Influence of SiO2 nanoparticles on relative fluorescence of plant cells

Dace Grauda, Isaak Rashal, Inta Belogrudova, Alexey Katashev, Lada Bumbure


Nanoparticles (nano-scale particles (NSPs)) are defined as particles with dimensions less than 100 nm. SiO2 nanoparticles are one of the most widely common nanoparticles in the environment, particularly in urban areas. The sources of SiO2 nanoparticles are very different, including natural nanoparticles, anthropogenic and engineered nanoparticles. The SiO2 nanoparticles could be considered a source of different pollution effects on leaving organisms. Nevertheless, knowledge of the mechanisms, through which the SiO2 nanoparticles affect cells, is incomplete. The aim of the research was to elaborate a method to determine changes in relative fluorescence of both somatic and immature gametic plant cells in presence of SiO2 nanoparticles. Relative cell fluorescence was measured with BD FACSJazz® cell sorter using 488 nm exciting laser light. Mean cell fluorescence was determined for samples of purified cell suspension. Gates of different size and shape were preliminary tested to find those with the lowest CV. Cell plots were created by BS FACS Software The densest part of the plot was gated using oval-shaped gate. The gate included 95-99% of all cells. A logarithmic scale in arbitrary fluorescence units was applied to determine cell relative fluorescence. More than 10 000 cells were gated and analysed from each sample. Somatic cell culture from callus culture initiated from leaves of flax (Linum usitatissimum) was obtained. The relative fluorescence of the somatic cells had large distribution, since the cells differ by many parameters (size, shape, metabolism etc.). Immature pollen cells (one-nucleus stage) as best for SiO2 nanoparticles influence investigation were found. The influence of SiO2 nanoparticles on several plant species (Cyclamen persicum, Tilia cordata, Hordeum vulgare and Triticum aestivum) immature pollen cells were investigated. A significant increase in relative cell fluorescence was observed for all mentioned plant species cells after incubation in SiO2 nanoparticles suspension. It was found that cell relative fluorescence was dependent on cultivation duration in SiO2 nanoparticles suspension.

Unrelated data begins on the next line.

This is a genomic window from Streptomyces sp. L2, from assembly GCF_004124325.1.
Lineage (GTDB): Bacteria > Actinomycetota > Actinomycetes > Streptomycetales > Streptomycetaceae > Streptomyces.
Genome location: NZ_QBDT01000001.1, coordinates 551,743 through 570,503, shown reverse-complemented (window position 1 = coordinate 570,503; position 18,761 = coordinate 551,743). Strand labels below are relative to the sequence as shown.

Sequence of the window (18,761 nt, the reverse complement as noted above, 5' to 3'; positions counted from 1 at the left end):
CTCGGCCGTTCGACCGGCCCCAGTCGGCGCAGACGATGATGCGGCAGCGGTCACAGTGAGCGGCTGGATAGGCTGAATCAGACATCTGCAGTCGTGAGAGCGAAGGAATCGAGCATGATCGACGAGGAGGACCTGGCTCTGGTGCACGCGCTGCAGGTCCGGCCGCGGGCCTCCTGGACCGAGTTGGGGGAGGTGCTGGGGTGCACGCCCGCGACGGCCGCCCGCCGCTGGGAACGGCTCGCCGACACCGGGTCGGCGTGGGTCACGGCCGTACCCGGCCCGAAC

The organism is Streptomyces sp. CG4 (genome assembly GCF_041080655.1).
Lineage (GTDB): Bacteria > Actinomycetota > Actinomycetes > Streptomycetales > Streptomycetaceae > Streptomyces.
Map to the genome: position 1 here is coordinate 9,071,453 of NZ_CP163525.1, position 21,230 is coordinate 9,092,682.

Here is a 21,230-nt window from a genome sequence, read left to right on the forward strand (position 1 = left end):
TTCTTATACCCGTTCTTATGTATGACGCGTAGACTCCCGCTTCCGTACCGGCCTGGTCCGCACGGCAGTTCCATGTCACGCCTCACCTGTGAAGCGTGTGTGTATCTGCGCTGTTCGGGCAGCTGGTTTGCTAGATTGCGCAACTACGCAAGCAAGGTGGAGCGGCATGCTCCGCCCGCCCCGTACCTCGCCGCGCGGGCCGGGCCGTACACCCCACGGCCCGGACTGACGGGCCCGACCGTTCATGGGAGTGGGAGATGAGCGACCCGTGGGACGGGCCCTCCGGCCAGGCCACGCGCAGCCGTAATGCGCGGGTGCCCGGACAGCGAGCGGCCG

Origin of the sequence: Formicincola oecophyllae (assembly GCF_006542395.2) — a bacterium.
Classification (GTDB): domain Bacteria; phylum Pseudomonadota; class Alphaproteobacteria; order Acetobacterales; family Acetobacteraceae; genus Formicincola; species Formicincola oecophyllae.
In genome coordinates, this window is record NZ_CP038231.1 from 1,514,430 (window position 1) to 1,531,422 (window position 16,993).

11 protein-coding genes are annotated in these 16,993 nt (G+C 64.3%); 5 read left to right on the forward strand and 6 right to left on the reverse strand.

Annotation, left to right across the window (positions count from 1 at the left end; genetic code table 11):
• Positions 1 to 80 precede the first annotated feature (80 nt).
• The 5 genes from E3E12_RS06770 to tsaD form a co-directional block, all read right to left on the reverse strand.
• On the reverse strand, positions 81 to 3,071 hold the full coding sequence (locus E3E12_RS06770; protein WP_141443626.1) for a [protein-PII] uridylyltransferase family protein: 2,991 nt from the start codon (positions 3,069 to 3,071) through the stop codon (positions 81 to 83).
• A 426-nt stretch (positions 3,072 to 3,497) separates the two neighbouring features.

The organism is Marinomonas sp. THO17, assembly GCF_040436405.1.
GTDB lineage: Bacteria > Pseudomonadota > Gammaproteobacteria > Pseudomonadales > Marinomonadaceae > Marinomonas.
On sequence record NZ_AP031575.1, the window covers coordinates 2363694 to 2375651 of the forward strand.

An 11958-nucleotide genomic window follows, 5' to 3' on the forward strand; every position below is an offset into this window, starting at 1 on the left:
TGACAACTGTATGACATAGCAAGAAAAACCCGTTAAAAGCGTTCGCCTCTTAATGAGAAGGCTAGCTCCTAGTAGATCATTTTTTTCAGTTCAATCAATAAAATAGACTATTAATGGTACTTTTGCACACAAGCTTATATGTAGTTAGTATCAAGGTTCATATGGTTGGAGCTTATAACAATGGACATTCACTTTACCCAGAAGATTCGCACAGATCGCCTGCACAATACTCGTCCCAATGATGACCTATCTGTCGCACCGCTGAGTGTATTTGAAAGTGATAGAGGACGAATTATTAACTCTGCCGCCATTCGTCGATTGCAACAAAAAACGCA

plant cell fluorescence; flow cytometry; SiO2 nanoparticles; urban ecology

Full Text:



P. Ball, Natural Strategies for the Molecular Engineer, Nanotechnology, 2002, no. 13, pp. 15-28.

V. L. Colvin, The Potential Environmental Impact of Engineered Nanomaterials, Nature Biotechnology, 2003, vol. 10, no. 21, pp. 1166-1170.

D. Lin and B. Xing, Phytotoxicity of Nanoparticles: Inhibition of Seed Germination and Root Growth. Environmental Pollution, 2007, vol. 150, pp. 243-250.

R. C. Monica, R. Cremonini, Nanoparticles and higher plants. Caryologia, 2009, vol. 62 no. 2, pp. 161-165.

J. Wang and D.Y.H. Pui, Characterization, exposure measurement and control for nanoscale particles in workplaces and on the road. Journal of Physics: Conference Series, 2011, vol. 304, pp. 1-14.

A. Campos-Ramos, A. Aragon-Pina, A. Alastuey, I. Galindo-Estrada, X. Querol, Levels, compositions and source apportionement of rural background PM10 in western Mexico (state of Colima). Atmospheric Pollution Research, 2011. no. 2, pp. 409-417.

P. Kumar, L. Pirjola, M. Ketzel, R. M. Harrison, Nanoparticle emissions from 11 non-vehicle exhaust sources – a review. Atmospheric Environment, 2013, no. 67, pp. 252–277.

J. Duan, Y. Yu, Y. Li, P. Huang, X. Zhou, S. Peng, Z. Sun, Silica nanoparticles enhance autophagic activity, disturb endothelial cell homeostasis and impair angiogenesis. Particle and Fibre Toxicology, no. 11, p.50, 2014.

T. Mizutani, K. Arai, M. Miyamoto, Y. Kimura, Application of silica-containing nanocomposite emulsion to wall paint: a new environmentally safe paint of high performance. Progress in Organic Coatings, 2006, no. 55, pp. 276–83.